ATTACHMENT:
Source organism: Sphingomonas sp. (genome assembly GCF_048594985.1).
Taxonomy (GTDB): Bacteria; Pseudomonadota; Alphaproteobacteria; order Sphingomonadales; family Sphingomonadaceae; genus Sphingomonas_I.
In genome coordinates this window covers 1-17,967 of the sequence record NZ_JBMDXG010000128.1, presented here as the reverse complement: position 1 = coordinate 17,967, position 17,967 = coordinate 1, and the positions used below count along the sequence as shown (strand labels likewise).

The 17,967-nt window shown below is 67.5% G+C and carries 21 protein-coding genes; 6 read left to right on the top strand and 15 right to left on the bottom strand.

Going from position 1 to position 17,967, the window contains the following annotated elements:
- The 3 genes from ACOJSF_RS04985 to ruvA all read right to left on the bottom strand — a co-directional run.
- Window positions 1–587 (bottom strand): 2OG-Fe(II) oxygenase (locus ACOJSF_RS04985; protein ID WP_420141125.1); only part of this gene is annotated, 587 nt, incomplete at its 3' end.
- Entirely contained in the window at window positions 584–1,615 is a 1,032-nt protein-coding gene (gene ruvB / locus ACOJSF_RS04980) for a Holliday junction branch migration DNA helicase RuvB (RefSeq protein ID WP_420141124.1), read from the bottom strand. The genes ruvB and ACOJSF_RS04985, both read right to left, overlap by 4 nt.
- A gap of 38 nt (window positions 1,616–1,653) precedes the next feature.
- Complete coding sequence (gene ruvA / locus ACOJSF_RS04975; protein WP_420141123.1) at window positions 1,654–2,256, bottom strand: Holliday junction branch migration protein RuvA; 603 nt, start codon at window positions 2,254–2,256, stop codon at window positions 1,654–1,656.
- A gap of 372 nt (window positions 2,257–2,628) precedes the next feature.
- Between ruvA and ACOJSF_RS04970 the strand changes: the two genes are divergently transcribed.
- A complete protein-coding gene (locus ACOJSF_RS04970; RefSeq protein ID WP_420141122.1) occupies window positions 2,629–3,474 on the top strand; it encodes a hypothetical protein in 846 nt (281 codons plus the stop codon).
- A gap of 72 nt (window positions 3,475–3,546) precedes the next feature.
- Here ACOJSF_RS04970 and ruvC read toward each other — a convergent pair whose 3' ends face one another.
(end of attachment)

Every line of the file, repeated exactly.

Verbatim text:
Source organism: Sphingomonas sp. (genome assembly GCF_048594985.1).
Taxonomy (GTDB): Bacteria; Pseudomonadota; Alphaproteobacteria; order Sphingomonadales; family Sphingomonadaceae; genus Sphingomonas_I.
In genome coordinates this window covers 1-17,967 of the sequence record NZ_JBMDXG010000128.1, presented here as the reverse complement: position 1 = coordinate 17,967, position 17,967 = coordinate 1, and the positions used below count along the sequence as shown (strand labels likewise).

The 17,967-nt window shown below is 67.5% G+C and carries 21 protein-coding genes; 6 read left to right on the top strand and 15 right to left on the bottom strand.

Going from position 1 to position 17,967, the window contains the following annotated elements:
- The 3 genes from ACOJSF_RS04985 to ruvA all read right to left on the bottom strand — a co-directional run.
- Window positions 1–587 (bottom strand): 2OG-Fe(II) oxygenase (locus ACOJSF_RS04985; protein ID WP_420141125.1); only part of this gene is annotated, 587 nt, incomplete at its 3' end.
- Entirely contained in the window at window positions 584–1,615 is a 1,032-nt protein-coding gene (gene ruvB / locus ACOJSF_RS04980) for a Holliday junction branch migration DNA helicase RuvB (RefSeq protein ID WP_420141124.1), read from the bottom strand. The genes ruvB and ACOJSF_RS04985, both read right to left, overlap by 4 nt.
- A gap of 38 nt (window positions 1,616–1,653) precedes the next feature.
- Complete coding sequence (gene ruvA / locus ACOJSF_RS04975; protein WP_420141123.1) at window positions 1,654–2,256, bottom strand: Holliday junction branch migration protein RuvA; 603 nt, start codon at window positions 2,254–2,256, stop codon at window positions 1,654–1,656.
- A gap of 372 nt (window positions 2,257–2,628) precedes the next feature.
- Between ruvA and ACOJSF_RS04970 the strand changes: the two genes are divergently transcribed.
- A complete protein-coding gene (locus ACOJSF_RS04970; RefSeq protein ID WP_420141122.1) occupies window positions 2,629–3,474 on the top strand; it encodes a hypothetical protein in 846 nt (281 codons plus the stop codon).
- A gap of 72 nt (window positions 3,475–3,546) precedes the next feature.
- Here ACOJSF_RS04970 and ruvC read toward each other — a convergent pair whose 3' ends face one another.